Photo Credit: Tim Leach

Photo Credit: Tim Leach

Energy costs can be debilitating for small businesses, especially in Alaska’s rural communities. In June, Energy Audits of Alaska traveled to the communities of Haines and Hoonah to help business owners save money on energy bills. This program included Commercial Energy Efficiency workshops and energy audits to public and commercial buildings (a service that would otherwise cost businesses upwards of $2,000). The audits were paid for by the Sustainable Southeast Partnership, Alaska Housing Finance Corporation, and the U.S. Department of Agriculture with support for the project from Southeast Conference, Renewable Energy Alaska Project, and Alaska Energy Authority.

Jim Fowler is a certified energy auditor for Energy Audits Alaska. In just four days Fowler was able to provide 20 audits to businesses and public buildings in Hoonah and Haines, totaling over 130,000 square feet of facilities! All businesses and public facilities were eligible for an audit by submitting their heating and electric bills. In just a few weeks, they will receive a complete energy audit outlining ways to save energy.

“Business owners in Haines and especially Hoonah have a very high level of awareness around energy conservation. That’s what happens when you pay 60 cents per kilowatt hour for electricity and still have to make a profit. They could probably write the book on best practices for reducing energy costs,” says Fowler. “But even with all this, there are more savings to be gained using technologies like LED lighting and lighting controls, hot water re-circulation timers, better building zoning, added insulation, etc.”

On average, businesses in Alaska can cut their energy costs by 30% and that can translate into some pretty big savings, especially for rural communities currently paying prohibitive energy rates.

Meredith Pochardt is the Executive Director of the Takshanuk Watershed Council in Haines, Alaska. She participated in the free program, receiving a Level I energy audit.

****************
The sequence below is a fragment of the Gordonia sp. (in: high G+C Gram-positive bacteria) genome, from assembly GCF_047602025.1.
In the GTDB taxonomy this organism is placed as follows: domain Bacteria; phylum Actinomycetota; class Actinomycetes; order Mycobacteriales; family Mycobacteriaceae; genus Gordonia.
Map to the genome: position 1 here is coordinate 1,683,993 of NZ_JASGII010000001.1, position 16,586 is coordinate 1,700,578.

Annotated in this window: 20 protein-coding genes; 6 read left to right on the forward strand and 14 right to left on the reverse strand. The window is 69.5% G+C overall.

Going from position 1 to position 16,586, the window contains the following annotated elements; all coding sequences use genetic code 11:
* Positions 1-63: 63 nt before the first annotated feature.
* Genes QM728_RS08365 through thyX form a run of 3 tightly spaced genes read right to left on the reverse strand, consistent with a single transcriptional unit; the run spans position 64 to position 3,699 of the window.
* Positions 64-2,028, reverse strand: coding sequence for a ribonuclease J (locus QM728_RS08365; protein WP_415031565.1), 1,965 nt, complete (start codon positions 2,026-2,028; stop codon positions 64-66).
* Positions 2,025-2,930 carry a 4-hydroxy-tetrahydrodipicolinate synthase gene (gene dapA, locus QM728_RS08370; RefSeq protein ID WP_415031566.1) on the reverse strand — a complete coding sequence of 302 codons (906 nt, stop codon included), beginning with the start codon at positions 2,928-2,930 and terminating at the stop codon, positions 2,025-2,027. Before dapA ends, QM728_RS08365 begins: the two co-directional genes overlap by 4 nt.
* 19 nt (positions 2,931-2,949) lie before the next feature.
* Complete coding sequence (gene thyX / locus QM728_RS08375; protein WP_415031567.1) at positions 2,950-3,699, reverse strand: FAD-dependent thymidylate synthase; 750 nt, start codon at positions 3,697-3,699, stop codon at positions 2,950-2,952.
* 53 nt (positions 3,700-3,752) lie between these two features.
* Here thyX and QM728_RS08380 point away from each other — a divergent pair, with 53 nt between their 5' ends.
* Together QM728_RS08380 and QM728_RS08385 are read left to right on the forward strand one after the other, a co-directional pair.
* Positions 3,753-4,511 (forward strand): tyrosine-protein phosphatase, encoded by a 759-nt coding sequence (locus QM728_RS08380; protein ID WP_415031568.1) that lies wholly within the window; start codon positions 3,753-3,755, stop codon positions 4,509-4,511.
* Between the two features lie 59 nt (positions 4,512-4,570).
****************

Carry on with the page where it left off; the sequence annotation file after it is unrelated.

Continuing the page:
“As a non-profit organization owning an office building in rural Alaska, energy efficiency is crucial to us being able to achieve our mission. The information provided in the free energy audit and workshop will greatly help us reduce our energy costs and dedicate more of our funding towards programs and projects that support a healthy community and watershed. I would definitely recommend the energy audit and workshop to any business owner,” says Pochardth.

Next stop, Prince of Wales Island! Energy Audits of Alaska and the Sustainable Southeast Partnership are planning visits for Prince of Wales communities in August. Partners will begin implementing energy efficiency workshops and Level I Energy Audits to businesses and public buildings that register in advance.

These services are being offered thanks to the financial support of the Sustainable Southeast Partnership, Alaska Housing Finance Corporation, and the U.S. Department of Agriculture.  Expertise and on-th-ground support provided by Southeast Conference, Renewable Energy Alaska Project, Haa Aanì, and Alaska Energy Authority.

The energy team is planning to travel to Prince of Wales August 10-14. If you’re a non-residential building owner, manager or tenant in Prince of Wales, please contact Shaina Kilcoyne at 907-331 – 7409, s.kilcoyne@realaska.org to see if you’re eligible.

Photo Credit: Tim Leach

Photo Credit: Tim Leach

 

 

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